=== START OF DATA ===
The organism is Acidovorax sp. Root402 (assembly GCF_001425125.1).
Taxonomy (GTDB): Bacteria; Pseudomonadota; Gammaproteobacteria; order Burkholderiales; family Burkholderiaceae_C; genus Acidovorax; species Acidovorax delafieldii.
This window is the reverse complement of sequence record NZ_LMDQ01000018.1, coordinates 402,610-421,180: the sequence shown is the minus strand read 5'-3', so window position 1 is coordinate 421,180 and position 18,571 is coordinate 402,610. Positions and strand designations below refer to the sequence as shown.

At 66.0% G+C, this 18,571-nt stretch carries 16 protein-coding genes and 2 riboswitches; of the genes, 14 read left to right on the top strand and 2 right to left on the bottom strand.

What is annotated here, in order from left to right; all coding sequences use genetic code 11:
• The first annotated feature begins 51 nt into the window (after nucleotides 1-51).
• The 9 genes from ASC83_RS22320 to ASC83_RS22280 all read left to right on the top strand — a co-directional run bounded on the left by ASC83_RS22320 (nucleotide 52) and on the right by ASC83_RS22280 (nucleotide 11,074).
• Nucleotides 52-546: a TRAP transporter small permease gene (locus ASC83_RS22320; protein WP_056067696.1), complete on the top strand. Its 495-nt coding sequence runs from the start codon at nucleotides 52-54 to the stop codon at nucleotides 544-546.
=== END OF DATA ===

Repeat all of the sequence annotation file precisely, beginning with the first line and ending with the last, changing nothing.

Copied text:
The organism is Acidovorax sp. Root402 (assembly GCF_001425125.1).
Taxonomy (GTDB): Bacteria; Pseudomonadota; Gammaproteobacteria; order Burkholderiales; family Burkholderiaceae_C; genus Acidovorax; species Acidovorax delafieldii.
This window is the reverse complement of sequence record NZ_LMDQ01000018.1, coordinates 402,610-421,180: the sequence shown is the minus strand read 5'-3', so window position 1 is coordinate 421,180 and position 18,571 is coordinate 402,610. Positions and strand designations below refer to the sequence as shown.

At 66.0% G+C, this 18,571-nt stretch carries 16 protein-coding genes and 2 riboswitches; of the genes, 14 read left to right on the top strand and 2 right to left on the bottom strand.

What is annotated here, in order from left to right; all coding sequences use genetic code 11:
• The first annotated feature begins 51 nt into the window (after nucleotides 1-51).
• The 9 genes from ASC83_RS22320 to ASC83_RS22280 all read left to right on the top strand — a co-directional run bounded on the left by ASC83_RS22320 (nucleotide 52) and on the right by ASC83_RS22280 (nucleotide 11,074).
• Nucleotides 52-546: a TRAP transporter small permease gene (locus ASC83_RS22320; protein WP_056067696.1), complete on the top strand. Its 495-nt coding sequence runs from the start codon at nucleotides 52-54 to the stop codon at nucleotides 544-546.